“The objective of this gathering is to express harmony with our Muslim brethren, to eliminate the gaps and to live peacefully with one another,” said Fr. Francis Nadeem of St. Joseph’s Parish, Lahore Cantonment, as he welcomed the guests.
“Maintaining peace will help Pakistan to create conducive conditions for economic prosperity and the well-being of a majority of people living in the region,” he emphasized.
The Council for Interfaith Dialogue Pakistan hosted an inter-religious banquet with the Islamic community during Ramadan to promote dialogue, friendship and harmony in the Archdiocese of Lahore, about 185 miles from the capital city of Islamabad.
The month of Ramadan is considered the holiest month for Muslims, who observe it rigorously with day-long fasting, offering prayers five times a day and practicing almsgiving.
Muslim leaders and scholars joined in the “iftar,” or evening meal that Muslims eat to end their day-long fast at sundown during Ramadan. The event was held with multiple faith groups as an expression of their desire for peace and harmony.
“Fasting is one of the common values prevailing in Islam and in Christianity,” explained Archbishop Sebastian Francis Shaw of Lahore at the event.
“Fasting teaches us about prayer, tolerance, alms giving and forgiveness,” he said. “Fasting is a channel that reduces the gaps prevailing between the two religions.”
Asif Nazir a local Catholic teacher and catechesis, explained that inter-religious peace efforts are particularly important at this point in the country’s history.
“Peace at this juncture is very important in Pakistan, because for the past few years this country has suffered and has worked hard to establish peace” among religious communities in the region, he told CNA.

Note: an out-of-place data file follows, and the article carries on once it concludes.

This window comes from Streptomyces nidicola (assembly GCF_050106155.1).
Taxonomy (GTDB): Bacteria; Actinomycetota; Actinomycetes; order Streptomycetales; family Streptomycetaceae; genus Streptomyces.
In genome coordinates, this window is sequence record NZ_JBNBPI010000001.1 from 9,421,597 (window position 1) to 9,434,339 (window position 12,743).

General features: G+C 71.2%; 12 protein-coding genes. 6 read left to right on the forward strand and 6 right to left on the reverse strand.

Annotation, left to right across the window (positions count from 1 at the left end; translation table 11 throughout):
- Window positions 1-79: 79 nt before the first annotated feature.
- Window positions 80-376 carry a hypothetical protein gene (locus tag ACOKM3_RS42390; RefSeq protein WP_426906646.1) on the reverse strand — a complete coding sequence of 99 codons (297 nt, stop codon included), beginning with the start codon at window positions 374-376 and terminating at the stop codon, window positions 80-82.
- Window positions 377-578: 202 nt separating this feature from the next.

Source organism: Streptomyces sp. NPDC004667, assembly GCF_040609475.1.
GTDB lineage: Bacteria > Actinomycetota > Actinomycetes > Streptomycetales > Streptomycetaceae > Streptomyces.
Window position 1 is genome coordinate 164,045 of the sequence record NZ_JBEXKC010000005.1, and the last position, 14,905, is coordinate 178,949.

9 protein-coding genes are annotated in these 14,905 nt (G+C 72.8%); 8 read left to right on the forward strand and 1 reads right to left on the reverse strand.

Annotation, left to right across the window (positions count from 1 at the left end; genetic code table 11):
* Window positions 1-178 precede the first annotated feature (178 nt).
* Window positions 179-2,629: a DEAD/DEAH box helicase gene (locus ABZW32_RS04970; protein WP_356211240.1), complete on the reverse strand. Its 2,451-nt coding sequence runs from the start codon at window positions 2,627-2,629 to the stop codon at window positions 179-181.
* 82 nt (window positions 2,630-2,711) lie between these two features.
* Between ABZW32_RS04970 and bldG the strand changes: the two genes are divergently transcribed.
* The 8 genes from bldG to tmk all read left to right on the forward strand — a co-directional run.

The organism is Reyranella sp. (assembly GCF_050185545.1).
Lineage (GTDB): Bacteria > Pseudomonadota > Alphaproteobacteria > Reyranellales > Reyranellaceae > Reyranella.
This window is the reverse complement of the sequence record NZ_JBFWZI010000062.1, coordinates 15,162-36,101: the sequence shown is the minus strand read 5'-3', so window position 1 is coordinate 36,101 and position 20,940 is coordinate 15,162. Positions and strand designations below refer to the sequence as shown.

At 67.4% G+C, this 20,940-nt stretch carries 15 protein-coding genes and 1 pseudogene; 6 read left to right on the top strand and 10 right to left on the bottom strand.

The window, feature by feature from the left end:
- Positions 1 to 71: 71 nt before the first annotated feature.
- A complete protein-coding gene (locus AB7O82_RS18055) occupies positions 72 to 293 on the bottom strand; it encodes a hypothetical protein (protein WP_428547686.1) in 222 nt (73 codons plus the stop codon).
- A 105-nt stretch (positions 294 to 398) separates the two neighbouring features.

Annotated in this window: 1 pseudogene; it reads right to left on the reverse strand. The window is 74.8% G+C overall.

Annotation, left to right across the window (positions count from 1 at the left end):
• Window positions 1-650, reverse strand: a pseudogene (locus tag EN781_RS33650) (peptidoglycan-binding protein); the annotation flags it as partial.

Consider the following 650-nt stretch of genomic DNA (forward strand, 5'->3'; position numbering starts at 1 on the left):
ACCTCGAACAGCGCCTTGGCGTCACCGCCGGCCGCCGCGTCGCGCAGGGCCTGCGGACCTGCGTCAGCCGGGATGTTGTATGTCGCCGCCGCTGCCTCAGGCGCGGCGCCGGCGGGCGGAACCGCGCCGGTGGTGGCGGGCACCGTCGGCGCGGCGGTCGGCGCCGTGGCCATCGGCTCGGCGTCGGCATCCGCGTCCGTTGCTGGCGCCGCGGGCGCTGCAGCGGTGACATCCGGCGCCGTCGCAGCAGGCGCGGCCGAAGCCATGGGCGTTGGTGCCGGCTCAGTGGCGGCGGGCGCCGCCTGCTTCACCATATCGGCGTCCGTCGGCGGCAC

Nazir observed that problems with terrorism have also choked the country’s economy, which has affected many people and harmed efforts at harmony.
Another initiative in the Archdiocese of Karachi featured a local parish collaborating with Caritas-Karachi to initiate a Peace Walk in solidarity with the victims of tensions in the Middle East, particularly those suffering in Gaza.
St. Philip’s Parish teamed with groups from neighboring parishes for the Peace Walk, led by Friar Bernard Bhatti OFM, Fr. Saleem Amir, and Br. Joseph Shamo.
More than 300 participants walked from the seminary on one side of the city to the parish school. Members of the Muslim community also joined in the Peace Walk and were “happy to observe and participate,” Nazir recounted.
“Peace is the urgent need of our times,” said Friar Bernand Younas OFM Cap. “The world is destroying itself with wars and conflicts. We all need to prayer for the peace of the world.”
“Without peace, we are nothing and we will destroy God's creation,” he continued. “It is important for us to live and let others live, and love them without any sort of discriminations at all levels.”
The friar explained that the goal of the Peace Walk was to increase awareness of “how peace is important in our world…everyone has to play his or her role to promote peace and harmony around them.”
Catholics in Pakistan reached out to the local Islamic community in an effort to promote peace between the religious groups in their nation and throughout the Middle East.
Pakistan, Muslims, Inter-religious efforts